Angels have been inquisitive to know
The secret which this oracle does show.
Wbat was to come Isaiah did declare,
Which she describes as if she had been there;
Had seen the wounds, which to the reader's view
She draws so lively, that they bleed anew.
As ivy thrives which on the oak takes hold,
So with the prophet's may her lines grow old !
If they should die, who can the world forgive,
(Such pious lines !) when wanton Sappbo's live?
Who with his breath his image did inspire,
Expeets it should foment a pobler fire:

» Aue Lee, afterward Marchioness of Wharton.

Not love which brutes as well as men may know;
But love like his to whom that breath we owe.
Verse so design'd, on that high subject wrote,
Is the perfection of an ardent thought;
The smoke which we from barning incense raise,
When we complete the sacrifice of praise.
In boundless verse the fancy soars too high
For any object but the Deity.
What mortal can with Heav'n pretend to share
In the superlatives of wise and fair?
A meaner subject when with these we grace,
A giant's habit on a dwarf we place.
Sacred should be the product of our Muse,
Like that sweet oil, above all private use,
On pain of death forbidden to be made,
But when it should be on the altar laid.
Verse shows a rich inestimable vein,
When dropp'd from Heaven 'tis thither sent again,

Of bounty 'tis that he admits our praise,
Which does not him, but us that yield it, raise:
For as that angel up to Heav'n did rise,
Borne on the tame of Manoah's sacrifice;
So, wing'd with praise, we penetrate the sky,

Teach clouds and stars to praise him as we fly;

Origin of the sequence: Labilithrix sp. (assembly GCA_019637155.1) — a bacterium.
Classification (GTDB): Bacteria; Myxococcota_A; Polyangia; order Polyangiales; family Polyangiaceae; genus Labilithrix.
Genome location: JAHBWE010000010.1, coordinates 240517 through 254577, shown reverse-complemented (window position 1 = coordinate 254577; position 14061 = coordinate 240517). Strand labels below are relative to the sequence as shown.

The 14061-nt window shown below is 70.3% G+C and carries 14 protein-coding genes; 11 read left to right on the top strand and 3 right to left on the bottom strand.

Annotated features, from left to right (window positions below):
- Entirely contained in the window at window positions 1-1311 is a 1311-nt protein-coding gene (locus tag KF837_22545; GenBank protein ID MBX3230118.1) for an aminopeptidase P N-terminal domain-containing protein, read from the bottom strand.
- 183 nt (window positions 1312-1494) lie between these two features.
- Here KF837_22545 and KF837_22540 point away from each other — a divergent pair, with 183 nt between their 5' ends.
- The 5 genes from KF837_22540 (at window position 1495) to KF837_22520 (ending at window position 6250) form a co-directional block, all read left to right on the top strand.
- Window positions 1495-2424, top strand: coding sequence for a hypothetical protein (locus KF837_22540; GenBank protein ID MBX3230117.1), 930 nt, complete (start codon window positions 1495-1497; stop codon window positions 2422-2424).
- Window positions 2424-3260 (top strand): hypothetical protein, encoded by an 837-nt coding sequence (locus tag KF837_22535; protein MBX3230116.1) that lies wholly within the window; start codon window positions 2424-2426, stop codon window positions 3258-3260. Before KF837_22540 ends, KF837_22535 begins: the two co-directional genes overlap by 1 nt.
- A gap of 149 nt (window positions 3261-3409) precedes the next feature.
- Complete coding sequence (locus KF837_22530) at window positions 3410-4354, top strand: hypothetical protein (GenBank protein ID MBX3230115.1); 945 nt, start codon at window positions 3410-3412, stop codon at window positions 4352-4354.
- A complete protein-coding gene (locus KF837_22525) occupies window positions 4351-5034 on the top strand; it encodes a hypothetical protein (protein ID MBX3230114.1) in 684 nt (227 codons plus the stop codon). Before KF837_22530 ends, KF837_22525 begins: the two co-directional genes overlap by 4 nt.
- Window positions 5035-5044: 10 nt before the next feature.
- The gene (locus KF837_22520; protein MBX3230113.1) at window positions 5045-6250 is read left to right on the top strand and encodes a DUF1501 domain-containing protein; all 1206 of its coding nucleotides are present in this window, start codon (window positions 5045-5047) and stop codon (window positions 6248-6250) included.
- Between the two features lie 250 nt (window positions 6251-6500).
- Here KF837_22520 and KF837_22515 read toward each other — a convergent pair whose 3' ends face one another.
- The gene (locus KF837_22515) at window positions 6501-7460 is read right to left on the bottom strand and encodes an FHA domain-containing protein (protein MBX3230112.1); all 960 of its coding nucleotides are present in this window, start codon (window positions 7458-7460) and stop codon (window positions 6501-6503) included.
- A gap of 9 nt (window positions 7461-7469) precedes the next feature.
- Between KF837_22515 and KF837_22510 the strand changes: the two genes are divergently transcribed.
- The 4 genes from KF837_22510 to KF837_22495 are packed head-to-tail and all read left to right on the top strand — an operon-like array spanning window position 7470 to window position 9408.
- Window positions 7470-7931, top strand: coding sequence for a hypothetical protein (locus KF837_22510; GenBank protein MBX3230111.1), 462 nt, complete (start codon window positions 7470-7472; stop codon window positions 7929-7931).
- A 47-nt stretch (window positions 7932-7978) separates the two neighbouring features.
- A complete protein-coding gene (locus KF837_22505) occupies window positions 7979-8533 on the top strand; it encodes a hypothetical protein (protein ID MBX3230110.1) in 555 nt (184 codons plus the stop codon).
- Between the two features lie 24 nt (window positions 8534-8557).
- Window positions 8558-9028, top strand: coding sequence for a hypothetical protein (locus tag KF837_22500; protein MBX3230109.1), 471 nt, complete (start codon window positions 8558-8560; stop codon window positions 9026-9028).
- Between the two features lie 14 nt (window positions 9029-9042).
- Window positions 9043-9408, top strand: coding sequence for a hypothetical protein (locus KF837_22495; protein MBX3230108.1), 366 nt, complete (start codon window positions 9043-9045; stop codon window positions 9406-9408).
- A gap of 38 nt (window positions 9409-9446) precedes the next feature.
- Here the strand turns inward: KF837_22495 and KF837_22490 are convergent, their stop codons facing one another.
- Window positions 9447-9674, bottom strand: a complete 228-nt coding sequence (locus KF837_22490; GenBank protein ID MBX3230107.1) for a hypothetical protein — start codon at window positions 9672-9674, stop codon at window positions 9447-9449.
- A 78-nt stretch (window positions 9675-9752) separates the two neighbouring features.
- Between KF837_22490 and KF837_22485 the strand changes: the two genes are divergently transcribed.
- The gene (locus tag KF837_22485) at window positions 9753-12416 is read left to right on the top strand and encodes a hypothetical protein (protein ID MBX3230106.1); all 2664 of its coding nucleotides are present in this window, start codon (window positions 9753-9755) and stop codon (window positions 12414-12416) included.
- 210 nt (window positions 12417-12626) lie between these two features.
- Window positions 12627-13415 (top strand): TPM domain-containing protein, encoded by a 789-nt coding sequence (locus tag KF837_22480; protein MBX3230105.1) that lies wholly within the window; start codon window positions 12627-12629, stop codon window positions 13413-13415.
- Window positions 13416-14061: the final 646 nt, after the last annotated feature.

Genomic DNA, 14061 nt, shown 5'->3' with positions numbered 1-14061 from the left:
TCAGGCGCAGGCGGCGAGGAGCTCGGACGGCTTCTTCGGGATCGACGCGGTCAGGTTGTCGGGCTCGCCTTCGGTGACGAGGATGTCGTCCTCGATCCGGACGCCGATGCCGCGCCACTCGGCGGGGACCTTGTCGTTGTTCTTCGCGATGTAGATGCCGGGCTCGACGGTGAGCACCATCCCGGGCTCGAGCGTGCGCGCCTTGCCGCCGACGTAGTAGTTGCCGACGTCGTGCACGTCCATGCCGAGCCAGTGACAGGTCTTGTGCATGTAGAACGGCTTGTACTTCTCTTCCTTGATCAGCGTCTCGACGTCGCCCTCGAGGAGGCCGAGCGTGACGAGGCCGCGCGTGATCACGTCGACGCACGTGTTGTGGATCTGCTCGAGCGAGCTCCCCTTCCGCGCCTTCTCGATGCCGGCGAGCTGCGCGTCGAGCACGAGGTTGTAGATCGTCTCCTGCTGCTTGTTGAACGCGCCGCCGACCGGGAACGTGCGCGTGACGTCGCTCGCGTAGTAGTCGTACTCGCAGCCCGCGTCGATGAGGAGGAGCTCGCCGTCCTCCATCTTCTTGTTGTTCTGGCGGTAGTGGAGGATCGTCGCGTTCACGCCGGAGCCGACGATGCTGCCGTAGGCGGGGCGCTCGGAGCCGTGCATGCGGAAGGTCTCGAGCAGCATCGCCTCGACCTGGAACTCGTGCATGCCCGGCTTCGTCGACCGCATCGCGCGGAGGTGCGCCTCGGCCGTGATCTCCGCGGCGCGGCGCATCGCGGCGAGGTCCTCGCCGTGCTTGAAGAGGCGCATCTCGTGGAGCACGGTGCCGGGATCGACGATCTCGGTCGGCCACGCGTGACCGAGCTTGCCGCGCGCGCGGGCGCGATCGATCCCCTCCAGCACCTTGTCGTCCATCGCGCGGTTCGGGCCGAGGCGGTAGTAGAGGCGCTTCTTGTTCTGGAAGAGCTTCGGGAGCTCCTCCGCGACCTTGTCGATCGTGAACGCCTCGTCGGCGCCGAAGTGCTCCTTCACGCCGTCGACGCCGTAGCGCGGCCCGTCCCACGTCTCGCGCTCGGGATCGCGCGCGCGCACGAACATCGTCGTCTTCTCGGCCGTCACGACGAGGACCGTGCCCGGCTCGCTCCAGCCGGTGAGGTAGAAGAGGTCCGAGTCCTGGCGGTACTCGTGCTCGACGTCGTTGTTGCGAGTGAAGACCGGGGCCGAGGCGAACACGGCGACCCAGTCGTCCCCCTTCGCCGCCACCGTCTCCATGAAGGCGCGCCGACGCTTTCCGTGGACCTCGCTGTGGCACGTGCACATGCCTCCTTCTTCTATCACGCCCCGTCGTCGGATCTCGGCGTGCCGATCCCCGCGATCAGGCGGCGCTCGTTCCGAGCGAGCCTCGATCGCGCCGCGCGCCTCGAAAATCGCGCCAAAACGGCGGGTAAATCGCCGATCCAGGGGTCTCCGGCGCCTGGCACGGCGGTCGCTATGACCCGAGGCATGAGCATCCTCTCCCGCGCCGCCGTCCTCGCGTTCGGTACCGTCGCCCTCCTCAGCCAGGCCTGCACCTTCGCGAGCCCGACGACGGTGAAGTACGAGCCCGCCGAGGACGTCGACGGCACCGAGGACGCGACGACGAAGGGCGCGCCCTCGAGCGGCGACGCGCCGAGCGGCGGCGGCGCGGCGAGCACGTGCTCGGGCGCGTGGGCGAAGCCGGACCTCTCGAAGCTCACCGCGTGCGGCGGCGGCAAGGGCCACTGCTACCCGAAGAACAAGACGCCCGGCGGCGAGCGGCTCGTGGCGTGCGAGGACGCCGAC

The whole creation, (by our fall made groan!)
His praise to echo, and suspend their moan.
For that He reigns all creatures should rejoice,
And we with songs supply their want of voice.
The church triumphant, and the church below,
In songs of praise their present union show:
Their joys are full; our expectation long;
In life we differ, but we join in song.
Angels and we, assisted by this art,
May.sing together, though we dwell apart.

a

Thus we reach Heav'n, while vainer poems must No higher rise than winds may lift the dust: From that they spring; this from his breath that

gave, To the first dust, the' immortal soul we have. His praise well sung, (our great endeavour here) Shakes off the dust, and makes that breath appear.

CANTO II.

He that did first this way of writing grace',
Convers’d with the Almighty face to face:
Wonders he did in sacred verse unfold,
When he had more than eighty winters told.
The writer feels no dire effect of age,
Nor verse, that flows from so divine a rage.
Eldest of poets, he beheld the light,
When first it triumphd o'er eternal night:
Chaos he saw, and could distinctly tell
How that confusion into order fell.
As if consulted with, he has exprest
The work of the Creator, and his rest;
How the flood drown'd the first offending race,
Which might the figure of our globe deface.
For new-made earth, so even and so fair,
Less equal now, uncertain makes the air ;
Surpris'd with heat and unexpected cold,
Early distempers make our youth look old:
Our days so evil, and so few, may tell
That on the ruins of that world we dwell.

1 Moses.